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The Collected Works of Shakespeare.

All the way from Australia, this site is one of many "complete" Shakespeares on the Web - and although most use the same source of electronic text, this is the best for technophobes.

Shakespeare on the Web is largely about doing wordsearches - who in their right mind would want to read all of Othello from a screen?

This site offers a powerful search engine, and explains how to conduct various levels of search. And it's fast: I discover how many times the word "whoreson" occurs in all of Shakespeare (34) in much less time than it's taken me to write this sentence.

So, whether you're looking for serious textual analysis, or merely the source of a quote, this could be the site for you.

The Grove Dictionary of Art Online.

At 34 volumes, the Grove Dictionary of Art is the biggest art reference work published. And it is now available online - all of it. That means 41,000 articles by 7,000 authors from 120 countries, covering all the visual arts, all cross-referenced, and thousands of colour images.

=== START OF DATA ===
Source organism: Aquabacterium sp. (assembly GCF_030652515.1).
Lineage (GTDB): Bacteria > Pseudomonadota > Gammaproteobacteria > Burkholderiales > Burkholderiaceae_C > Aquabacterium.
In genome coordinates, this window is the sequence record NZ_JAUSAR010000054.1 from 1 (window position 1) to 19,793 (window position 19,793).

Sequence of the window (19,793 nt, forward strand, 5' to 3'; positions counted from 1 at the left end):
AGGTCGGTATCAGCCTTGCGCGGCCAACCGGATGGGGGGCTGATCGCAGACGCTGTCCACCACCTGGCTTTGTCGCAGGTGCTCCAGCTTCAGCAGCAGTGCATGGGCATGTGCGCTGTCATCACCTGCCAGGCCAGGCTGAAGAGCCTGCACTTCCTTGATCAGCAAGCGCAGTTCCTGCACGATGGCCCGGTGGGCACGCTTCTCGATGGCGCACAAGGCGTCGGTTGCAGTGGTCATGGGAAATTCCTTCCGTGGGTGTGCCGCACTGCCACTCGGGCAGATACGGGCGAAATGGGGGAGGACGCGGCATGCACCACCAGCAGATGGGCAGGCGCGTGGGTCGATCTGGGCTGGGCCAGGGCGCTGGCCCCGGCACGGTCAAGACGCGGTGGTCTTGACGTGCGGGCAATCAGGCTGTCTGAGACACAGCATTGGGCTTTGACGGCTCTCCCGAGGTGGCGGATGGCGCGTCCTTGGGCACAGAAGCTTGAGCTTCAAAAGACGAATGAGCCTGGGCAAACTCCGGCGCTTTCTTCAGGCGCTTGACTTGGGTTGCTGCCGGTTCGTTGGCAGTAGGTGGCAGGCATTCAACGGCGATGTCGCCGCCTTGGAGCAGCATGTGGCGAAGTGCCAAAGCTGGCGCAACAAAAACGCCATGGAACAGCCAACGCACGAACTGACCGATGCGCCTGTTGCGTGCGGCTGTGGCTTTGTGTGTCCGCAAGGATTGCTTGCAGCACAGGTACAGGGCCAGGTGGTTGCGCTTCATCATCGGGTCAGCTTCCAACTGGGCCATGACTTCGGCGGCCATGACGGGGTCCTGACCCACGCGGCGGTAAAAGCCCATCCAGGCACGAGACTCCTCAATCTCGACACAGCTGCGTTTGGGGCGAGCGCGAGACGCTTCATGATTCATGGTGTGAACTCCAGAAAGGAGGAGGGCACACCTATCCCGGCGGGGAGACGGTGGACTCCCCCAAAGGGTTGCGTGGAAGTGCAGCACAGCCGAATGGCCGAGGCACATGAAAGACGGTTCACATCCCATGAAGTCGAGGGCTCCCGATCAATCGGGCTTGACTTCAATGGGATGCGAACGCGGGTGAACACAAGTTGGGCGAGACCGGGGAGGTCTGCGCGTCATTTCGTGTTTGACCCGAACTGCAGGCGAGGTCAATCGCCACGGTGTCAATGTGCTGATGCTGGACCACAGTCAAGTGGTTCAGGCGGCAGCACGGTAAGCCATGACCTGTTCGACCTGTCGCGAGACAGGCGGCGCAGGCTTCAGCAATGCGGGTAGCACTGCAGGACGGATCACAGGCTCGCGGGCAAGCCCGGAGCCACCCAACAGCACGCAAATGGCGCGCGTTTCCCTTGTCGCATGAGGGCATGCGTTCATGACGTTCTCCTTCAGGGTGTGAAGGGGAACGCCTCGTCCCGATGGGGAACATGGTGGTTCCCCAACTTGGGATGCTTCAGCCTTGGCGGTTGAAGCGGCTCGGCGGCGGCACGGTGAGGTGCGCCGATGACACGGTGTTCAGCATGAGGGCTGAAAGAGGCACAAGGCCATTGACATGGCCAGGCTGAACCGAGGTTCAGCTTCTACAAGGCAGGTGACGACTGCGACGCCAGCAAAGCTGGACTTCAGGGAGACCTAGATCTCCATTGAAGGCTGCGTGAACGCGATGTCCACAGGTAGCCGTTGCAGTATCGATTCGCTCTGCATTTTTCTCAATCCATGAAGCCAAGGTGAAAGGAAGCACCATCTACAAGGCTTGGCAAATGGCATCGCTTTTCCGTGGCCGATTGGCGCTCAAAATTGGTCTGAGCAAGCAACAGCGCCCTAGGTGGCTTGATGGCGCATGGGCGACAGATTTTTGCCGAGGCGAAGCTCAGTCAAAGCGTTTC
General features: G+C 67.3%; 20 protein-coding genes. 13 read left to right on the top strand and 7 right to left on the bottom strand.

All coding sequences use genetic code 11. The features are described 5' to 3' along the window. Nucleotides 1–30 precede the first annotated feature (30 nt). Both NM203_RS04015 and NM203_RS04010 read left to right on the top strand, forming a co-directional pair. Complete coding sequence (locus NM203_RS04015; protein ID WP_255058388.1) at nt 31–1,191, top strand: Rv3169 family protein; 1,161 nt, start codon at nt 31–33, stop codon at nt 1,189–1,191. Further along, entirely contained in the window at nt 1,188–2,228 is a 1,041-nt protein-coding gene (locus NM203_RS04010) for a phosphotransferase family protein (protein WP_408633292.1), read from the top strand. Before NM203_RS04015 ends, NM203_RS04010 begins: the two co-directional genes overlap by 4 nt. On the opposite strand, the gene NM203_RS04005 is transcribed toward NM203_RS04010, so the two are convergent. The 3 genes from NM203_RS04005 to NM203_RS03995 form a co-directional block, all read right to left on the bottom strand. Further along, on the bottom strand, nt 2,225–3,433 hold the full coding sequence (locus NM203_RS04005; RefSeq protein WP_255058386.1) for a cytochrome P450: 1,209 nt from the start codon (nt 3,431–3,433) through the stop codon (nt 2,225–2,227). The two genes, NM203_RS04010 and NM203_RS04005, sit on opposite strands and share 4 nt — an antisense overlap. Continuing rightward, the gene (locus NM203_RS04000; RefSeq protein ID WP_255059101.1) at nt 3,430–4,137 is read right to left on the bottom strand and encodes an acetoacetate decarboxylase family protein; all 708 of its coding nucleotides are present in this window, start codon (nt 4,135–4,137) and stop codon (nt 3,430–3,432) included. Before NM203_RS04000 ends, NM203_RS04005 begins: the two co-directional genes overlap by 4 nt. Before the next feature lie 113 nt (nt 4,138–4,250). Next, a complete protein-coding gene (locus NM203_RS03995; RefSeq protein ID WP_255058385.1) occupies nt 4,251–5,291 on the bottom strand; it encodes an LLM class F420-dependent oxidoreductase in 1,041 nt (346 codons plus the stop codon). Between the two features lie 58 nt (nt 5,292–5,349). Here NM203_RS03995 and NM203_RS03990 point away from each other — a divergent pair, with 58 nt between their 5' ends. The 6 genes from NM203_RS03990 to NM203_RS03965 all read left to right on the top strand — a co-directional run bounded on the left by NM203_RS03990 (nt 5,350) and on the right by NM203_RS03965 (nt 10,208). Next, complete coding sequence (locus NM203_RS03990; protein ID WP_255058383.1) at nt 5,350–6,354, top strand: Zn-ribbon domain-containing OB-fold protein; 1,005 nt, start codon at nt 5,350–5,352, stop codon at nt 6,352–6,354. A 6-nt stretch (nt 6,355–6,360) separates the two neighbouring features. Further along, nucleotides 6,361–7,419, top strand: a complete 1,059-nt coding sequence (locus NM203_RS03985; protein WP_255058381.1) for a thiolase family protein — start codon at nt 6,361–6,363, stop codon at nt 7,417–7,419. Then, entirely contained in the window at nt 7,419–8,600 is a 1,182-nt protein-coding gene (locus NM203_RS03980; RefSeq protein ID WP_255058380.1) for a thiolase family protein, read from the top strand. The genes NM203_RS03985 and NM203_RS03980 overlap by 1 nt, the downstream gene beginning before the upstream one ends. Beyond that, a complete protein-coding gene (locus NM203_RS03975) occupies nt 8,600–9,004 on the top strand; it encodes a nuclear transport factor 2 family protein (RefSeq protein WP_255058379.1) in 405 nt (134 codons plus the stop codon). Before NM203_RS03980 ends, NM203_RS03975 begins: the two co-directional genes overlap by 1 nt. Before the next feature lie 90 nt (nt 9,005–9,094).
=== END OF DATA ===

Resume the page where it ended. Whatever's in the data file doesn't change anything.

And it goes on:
Unlike most sites reviewed here, the Grove is not free. Subscriptions start at pound;135 a year - but then the print version does cost pound;5,750. Opting for the online version not only avoids the slog of trawling the volumes - it also provides direct access to external sources (12,000 links to galleries, and museums). And there's a constant stream of new articles.

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